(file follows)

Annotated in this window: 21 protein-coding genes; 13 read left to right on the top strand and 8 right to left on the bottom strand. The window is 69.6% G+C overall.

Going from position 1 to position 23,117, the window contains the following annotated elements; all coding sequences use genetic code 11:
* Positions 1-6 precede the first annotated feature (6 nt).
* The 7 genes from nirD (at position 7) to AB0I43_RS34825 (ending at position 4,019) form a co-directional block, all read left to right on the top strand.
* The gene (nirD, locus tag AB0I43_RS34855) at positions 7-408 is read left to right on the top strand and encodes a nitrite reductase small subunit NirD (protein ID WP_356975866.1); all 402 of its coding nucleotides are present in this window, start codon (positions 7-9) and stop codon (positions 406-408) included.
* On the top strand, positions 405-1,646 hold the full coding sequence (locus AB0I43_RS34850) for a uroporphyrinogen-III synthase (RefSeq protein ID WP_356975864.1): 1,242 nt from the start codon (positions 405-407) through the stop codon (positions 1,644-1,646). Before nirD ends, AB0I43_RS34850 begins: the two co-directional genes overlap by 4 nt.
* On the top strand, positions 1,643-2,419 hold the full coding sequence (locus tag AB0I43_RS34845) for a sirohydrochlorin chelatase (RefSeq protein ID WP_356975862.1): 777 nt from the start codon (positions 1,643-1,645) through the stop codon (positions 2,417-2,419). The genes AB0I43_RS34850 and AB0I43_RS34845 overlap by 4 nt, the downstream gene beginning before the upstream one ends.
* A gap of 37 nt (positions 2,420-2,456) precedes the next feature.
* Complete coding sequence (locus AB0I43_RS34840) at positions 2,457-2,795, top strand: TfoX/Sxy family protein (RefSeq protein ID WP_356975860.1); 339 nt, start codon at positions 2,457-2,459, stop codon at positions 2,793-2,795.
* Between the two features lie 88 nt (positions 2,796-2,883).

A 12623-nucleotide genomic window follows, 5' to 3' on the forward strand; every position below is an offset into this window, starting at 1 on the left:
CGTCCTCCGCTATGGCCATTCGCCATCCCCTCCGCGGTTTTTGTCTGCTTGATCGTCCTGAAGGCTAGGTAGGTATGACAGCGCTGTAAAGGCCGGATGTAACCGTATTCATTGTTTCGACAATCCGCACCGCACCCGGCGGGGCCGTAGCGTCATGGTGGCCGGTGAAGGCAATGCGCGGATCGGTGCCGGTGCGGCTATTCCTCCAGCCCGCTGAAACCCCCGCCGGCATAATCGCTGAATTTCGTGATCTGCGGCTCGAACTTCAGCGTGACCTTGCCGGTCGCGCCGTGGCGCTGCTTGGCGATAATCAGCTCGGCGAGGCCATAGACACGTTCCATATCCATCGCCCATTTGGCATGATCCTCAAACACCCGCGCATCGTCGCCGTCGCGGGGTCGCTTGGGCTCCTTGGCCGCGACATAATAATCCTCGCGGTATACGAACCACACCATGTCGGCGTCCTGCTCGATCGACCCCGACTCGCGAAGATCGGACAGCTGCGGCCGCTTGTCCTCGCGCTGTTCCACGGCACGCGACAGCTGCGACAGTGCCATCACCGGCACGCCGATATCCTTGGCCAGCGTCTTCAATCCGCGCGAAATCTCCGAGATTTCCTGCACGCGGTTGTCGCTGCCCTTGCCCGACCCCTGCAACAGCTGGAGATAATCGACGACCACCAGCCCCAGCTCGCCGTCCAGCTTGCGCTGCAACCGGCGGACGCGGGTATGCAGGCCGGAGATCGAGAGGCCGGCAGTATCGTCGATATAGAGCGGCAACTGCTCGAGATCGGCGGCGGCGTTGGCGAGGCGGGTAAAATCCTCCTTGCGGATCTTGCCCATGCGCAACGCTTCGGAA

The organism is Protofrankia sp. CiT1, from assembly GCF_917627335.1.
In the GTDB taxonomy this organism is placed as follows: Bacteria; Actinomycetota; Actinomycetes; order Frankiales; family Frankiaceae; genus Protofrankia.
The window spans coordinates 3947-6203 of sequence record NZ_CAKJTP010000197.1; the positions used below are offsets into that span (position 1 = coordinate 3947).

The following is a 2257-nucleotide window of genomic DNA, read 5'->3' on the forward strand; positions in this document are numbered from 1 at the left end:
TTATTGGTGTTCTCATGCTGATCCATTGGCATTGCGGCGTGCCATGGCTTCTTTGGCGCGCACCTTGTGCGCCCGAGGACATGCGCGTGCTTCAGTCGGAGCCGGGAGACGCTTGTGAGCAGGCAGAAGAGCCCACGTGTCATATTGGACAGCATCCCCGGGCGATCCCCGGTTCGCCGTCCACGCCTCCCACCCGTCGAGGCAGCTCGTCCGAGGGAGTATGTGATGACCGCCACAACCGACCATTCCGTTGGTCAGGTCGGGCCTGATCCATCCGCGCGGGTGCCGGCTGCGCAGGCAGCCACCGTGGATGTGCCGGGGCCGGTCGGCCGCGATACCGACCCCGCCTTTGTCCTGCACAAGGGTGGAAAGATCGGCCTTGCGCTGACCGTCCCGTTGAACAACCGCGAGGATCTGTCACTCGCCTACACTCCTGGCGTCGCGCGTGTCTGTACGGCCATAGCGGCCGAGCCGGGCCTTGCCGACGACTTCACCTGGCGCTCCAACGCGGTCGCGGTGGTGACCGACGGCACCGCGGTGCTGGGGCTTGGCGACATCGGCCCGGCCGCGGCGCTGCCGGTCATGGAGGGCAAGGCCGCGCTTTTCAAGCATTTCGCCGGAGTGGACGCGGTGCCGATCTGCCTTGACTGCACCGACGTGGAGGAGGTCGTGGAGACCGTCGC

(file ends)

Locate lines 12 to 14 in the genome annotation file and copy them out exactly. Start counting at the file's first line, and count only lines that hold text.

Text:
CGTCCTCCGCTATGGCCATTCGCCATCCCCTCCGCGGTTTTTGTCTGCTTGATCGTCCTGAAGGCTAGGTAGGTATGACAGCGCTGTAAAGGCCGGATGTAACCGTATTCATTGTTTCGACAATCCGCACCGCACCCGGCGGGGCCGTAGCGTCATGGTGGCCGGTGAAGGCAATGCGCGGATCGGTGCCGGTGCGGCTATTCCTCCAGCCCGCTGAAACCCCCGCCGGCATAATCGCTGAATTTCGTGATCTGCGGCTCGAACTTCAGCGTGACCTTGCCGGTCGCGCCGTGGCGCTGCTTGGCGATAATCAGCTCGGCGAGGCCATAGACACGTTCCATATCCATCGCCCATTTGGCATGATCCTCAAACACCCGCGCATCGTCGCCGTCGCGGGGTCGCTTGGGCTCCTTGGCCGCGACATAATAATCCTCGCGGTATACGAACCACACCATGTCGGCGTCCTGCTCGATCGACCCCGACTCGCGAAGATCGGACAGCTGCGGCCGCTTGTCCTCGCGCTGTTCCACGGCACGCGACAGCTGCGACAGTGCCATCACCGGCACGCCGATATCCTTGGCCAGCGTCTTCAATCCGCGCGAAATCTCCGAGATTTCCTGCACGCGGTTGTCGCTGCCCTTGCCCGACCCCTGCAACAGCTGGAGATAATCGACGACCACCAGCCCCAGCTCGCCGTCCAGCTTGCGCTGCAACCGGCGGACGCGGGTATGCAGGCCGGAGATCGAGAGGCCGGCAGTATCGTCGATATAGAGCGGCAACTGCTCGAGATCGGCGGCGGCGTTGGCGAGGCGGGTAAAATCCTCCTTGCGGATCTTGCCCATGCGCAACGCTTCGGAA

The organism is Protofrankia sp. CiT1, from assembly GCF_917627335.1.
In the GTDB taxonomy this organism is placed as follows: Bacteria; Actinomycetota; Actinomycetes; order Frankiales; family Frankiaceae; genus Protofrankia.